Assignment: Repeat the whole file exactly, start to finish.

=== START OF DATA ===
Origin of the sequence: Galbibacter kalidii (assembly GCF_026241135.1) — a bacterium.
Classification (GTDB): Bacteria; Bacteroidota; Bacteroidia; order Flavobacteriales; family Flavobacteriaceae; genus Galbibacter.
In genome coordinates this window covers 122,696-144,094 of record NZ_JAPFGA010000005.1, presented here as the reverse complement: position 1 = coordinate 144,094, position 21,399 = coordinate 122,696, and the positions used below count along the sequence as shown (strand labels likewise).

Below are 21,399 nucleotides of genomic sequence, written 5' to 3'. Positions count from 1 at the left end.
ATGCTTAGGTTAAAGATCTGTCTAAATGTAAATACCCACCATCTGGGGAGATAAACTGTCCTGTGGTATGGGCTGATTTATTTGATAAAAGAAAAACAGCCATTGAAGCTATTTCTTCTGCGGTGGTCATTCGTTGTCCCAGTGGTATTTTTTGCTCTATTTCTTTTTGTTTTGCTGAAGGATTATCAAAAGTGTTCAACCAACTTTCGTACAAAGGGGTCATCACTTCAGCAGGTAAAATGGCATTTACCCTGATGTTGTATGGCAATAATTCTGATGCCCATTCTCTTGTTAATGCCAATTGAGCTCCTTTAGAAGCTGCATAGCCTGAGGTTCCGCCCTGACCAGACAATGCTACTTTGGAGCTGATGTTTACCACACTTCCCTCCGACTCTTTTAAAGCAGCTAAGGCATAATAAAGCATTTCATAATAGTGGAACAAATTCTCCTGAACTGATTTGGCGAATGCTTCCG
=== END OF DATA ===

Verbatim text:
Origin of the sequence: Galbibacter kalidii (assembly GCF_026241135.1) — a bacterium.
Classification (GTDB): Bacteria; Bacteroidota; Bacteroidia; order Flavobacteriales; family Flavobacteriaceae; genus Galbibacter.
In genome coordinates this window covers 122,696-144,094 of record NZ_JAPFGA010000005.1, presented here as the reverse complement: position 1 = coordinate 144,094, position 21,399 = coordinate 122,696, and the positions used below count along the sequence as shown (strand labels likewise).

Below are 21,399 nucleotides of genomic sequence, written 5' to 3'. Positions count from 1 at the left end.
ATGCTTAGGTTAAAGATCTGTCTAAATGTAAATACCCACCATCTGGGGAGATAAACTGTCCTGTGGTATGGGCTGATTTATTTGATAAAAGAAAAACAGCCATTGAAGCTATTTCTTCTGCGGTGGTCATTCGTTGTCCCAGTGGTATTTTTTGCTCTATTTCTTTTTGTTTTGCTGAAGGATTATCAAAAGTGTTCAACCAACTTTCGTACAAAGGGGTCATCACTTCAGCAGGTAAAATGGCATTTACCCTGATGTTGTATGGCAATAATTCTGATGCCCATTCTCTTGTTAATGCCAATTGAGCTCCTTTAGAAGCTGCATAGCCTGAGGTTCCGCCCTGACCAGACAATGCTACTTTGGAGCTGATGTTTACCACACTTCCCTCCGACTCTTTTAAAGCAGCTAAGGCATAATAAAGCATTTCATAATAGTGGAACAAATTCTCCTGAACTGATTTGGCGAATGCTTCCG